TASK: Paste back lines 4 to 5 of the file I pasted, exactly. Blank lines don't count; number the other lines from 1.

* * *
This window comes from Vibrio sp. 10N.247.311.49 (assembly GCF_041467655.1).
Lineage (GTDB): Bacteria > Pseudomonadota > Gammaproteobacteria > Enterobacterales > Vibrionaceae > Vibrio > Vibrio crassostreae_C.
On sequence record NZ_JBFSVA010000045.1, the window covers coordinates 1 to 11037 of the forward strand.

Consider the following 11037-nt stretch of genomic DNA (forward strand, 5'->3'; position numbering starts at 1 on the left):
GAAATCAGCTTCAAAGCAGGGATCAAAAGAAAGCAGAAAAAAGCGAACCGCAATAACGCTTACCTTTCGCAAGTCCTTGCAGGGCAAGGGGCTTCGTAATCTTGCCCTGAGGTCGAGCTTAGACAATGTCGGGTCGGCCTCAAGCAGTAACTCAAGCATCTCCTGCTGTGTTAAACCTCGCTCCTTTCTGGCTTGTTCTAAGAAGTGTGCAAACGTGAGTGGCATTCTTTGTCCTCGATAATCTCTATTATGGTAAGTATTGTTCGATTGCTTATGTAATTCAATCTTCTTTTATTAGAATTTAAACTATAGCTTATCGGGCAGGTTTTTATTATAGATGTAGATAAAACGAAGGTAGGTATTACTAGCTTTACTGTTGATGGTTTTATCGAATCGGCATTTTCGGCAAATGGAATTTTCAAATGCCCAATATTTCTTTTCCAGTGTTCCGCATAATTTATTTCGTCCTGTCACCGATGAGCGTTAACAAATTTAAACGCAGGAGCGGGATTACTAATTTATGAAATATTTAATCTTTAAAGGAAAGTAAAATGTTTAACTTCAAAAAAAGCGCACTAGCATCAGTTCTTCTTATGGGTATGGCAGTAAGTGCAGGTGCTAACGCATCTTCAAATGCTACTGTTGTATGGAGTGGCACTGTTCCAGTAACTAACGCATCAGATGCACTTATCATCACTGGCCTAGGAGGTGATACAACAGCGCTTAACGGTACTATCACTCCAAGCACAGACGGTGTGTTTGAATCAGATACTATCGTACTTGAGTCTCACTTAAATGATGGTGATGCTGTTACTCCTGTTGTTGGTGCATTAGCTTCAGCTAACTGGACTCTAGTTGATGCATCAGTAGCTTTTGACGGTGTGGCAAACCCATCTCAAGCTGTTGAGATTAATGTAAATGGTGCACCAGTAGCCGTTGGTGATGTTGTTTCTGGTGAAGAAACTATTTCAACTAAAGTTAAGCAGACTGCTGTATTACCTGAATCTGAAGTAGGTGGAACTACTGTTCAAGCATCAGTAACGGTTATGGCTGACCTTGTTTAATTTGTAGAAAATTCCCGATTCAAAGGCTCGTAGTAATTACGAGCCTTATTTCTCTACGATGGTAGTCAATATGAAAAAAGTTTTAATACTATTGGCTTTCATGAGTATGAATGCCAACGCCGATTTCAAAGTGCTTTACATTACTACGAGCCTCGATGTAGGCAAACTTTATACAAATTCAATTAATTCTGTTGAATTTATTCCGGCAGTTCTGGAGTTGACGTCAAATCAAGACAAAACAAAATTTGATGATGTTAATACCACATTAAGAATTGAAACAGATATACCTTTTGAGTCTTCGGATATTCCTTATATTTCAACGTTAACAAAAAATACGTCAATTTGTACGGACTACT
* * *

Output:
Consider the following 11037-nt stretch of genomic DNA (forward strand, 5'->3'; position numbering starts at 1 on the left):
GAAATCAGCTTCAAAGCAGGGATCAAAAGAAAGCAGAAAAAAGCGAACCGCAATAACGCTTACCTTTCGCAAGTCCTTGCAGGGCAAGGGGCTTCGTAATCTTGCCCTGAGGTCGAGCTTAGACAATGTCGGGTCGGCCTCAAGCAGTAACTCAAGCATCTCCTGCTGTGTTAAACCTCGCTCCTTTCTGGCTTGTTCTAAGAAGTGTGCAAACGTGAGTGGCATTCTTTGTCCTCGATAATCTCTATTATGGTAAGTATTGTTCGATTGCTTATGTAATTCAATCTTCTTTTATTAGAATTTAAACTATAGCTTATCGGGCAGGTTTTTATTATAGATGTAGATAAAACGAAGGTAGGTATTACTAGCTTTACTGTTGATGGTTTTATCGAATCGGCATTTTCGGCAAATGGAATTTTCAAATGCCCAATATTTCTTTTCCAGTGTTCCGCATAATTTATTTCGTCCTGTCACCGATGAGCGTTAACAAATTTAAACGCAGGAGCGGGATTACTAATTTATGAAATATTTAATCTTTAAAGGAAAGTAAAATGTTTAACTTCAAAAAAAGCGCACTAGCATCAGTTCTTCTTATGGGTATGGCAGTAAGTGCAGGTGCTAACGCATCTTCAAATGCTACTGTTGTATGGAGTGGCACTGTTCCAGTAACTAACGCATCAGATGCACTTATCATCACTGGCCTAGGAGGTGATACAACAGCGCTTAACGGTACTATCACTCCAAGCACAGACGGTGTGTTTGAATCAGATACTATCGTACTTGAGTCTCACTTAAATGATGGTGATGCTGTTACTCCTGTTGTTGGTGCATTAGCTTCAGCTAACTGGACTCTAGTTGATGCATCAGTAGCTTTTGACGGTGTGGCAAACCCATCTCAAGCTGTTGAGATTAATGTAAATGGTGCACCAGTAGCCGTTGGTGATGTTGTTTCTGGTGAAGAAACTATTTCAACTAAAGTTAAGCAGACTGCTGTATTACCTGAATCTGAAGTAGGTGGAACTACTGTTCAAGCATCAGTAACGGTTATGGCTGACCTTGTTTAATTTGTAGAAAATTCCCGATTCAAAGGCTCGTAGTAATTACGAGCCTTATTTCTCTACGATGGTAGTCAATATGAAAAAAGTTTTAATACTATTGGCTTTCATGAGTATGAATGCCAACGCCGATTTCAAAGTGCTTTACATTACTACGAGCCTCGATGTAGGCAAACTTTATACAAATTCAATTAATTCTGTTGAATTTATTCCGGCAGTTCTGGAGTTGACGTCAAATCAAGACAAAACAAAATTTGATGATGTTAATACCACATTAAGAATTGAAACAGATATACCTTTTGAGTCTTCGGATATTCCTTATATTTCAACGTTAACAAAAAATACGTCAATTTGTACGGACTACT